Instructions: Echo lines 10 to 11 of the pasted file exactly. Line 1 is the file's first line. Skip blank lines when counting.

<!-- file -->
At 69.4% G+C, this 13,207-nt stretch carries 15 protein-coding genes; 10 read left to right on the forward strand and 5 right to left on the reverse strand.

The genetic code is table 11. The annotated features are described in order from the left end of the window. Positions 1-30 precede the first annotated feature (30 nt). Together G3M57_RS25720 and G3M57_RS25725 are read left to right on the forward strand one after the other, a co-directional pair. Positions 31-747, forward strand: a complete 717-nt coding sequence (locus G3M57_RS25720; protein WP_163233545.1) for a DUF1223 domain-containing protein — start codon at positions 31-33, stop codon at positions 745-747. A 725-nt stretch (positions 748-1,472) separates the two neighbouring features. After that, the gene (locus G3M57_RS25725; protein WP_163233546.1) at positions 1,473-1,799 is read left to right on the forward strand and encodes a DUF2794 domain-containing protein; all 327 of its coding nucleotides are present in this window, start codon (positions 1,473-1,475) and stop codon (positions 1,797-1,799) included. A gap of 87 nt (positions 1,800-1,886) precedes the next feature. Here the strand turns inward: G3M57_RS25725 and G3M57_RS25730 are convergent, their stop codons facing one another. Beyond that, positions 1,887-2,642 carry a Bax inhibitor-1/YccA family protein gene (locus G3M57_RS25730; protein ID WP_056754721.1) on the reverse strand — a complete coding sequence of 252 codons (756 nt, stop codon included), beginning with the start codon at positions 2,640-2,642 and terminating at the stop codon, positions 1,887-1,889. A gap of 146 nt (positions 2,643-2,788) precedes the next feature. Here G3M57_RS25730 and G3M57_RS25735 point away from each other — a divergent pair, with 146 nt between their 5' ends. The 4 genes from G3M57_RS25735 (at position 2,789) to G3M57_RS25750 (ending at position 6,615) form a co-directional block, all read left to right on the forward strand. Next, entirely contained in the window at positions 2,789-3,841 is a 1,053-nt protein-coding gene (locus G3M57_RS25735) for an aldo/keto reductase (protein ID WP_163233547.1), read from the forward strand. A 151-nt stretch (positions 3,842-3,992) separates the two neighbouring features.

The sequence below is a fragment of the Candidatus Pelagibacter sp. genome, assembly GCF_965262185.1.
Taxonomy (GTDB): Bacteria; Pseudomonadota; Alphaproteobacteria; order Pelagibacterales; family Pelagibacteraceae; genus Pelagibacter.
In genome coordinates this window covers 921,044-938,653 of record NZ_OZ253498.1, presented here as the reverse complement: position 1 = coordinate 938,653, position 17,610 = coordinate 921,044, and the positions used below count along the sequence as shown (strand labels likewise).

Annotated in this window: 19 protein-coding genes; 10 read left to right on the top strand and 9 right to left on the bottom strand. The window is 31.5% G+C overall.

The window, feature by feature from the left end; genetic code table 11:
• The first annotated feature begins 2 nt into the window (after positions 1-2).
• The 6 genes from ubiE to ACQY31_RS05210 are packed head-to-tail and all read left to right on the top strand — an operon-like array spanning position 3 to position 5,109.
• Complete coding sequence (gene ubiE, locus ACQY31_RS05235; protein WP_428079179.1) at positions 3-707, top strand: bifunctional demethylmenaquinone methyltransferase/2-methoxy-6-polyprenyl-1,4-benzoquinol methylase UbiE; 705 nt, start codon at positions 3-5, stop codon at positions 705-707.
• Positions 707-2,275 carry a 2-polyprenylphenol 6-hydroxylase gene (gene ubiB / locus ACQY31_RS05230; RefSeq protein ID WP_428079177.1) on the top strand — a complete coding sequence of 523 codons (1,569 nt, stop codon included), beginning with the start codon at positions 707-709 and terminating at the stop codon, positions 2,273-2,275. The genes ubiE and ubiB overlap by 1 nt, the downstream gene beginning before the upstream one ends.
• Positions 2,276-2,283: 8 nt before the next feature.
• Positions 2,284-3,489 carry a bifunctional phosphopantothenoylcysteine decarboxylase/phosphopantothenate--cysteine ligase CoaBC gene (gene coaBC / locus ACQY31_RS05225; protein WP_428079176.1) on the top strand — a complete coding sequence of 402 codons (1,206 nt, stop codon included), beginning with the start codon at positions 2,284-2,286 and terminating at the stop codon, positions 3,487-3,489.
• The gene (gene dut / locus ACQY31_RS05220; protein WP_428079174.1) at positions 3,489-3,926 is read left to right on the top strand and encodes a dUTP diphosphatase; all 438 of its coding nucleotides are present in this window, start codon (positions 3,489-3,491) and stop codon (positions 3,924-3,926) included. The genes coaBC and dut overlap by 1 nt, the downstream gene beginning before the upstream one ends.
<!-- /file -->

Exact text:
• Complete coding sequence (gene ubiE, locus ACQY31_RS05235; protein WP_428079179.1) at positions 3-707, top strand: bifunctional demethylmenaquinone methyltransferase/2-methoxy-6-polyprenyl-1,4-benzoquinol methylase UbiE; 705 nt, start codon at positions 3-5, stop codon at positions 705-707.
• Positions 707-2,275 carry a 2-polyprenylphenol 6-hydroxylase gene (gene ubiB / locus ACQY31_RS05230; RefSeq protein ID WP_428079177.1) on the top strand — a complete coding sequence of 523 codons (1,569 nt, stop codon included), beginning with the start codon at positions 707-709 and terminating at the stop codon, positions 2,273-2,275. The genes ubiE and ubiB overlap by 1 nt, the downstream gene beginning before the upstream one ends.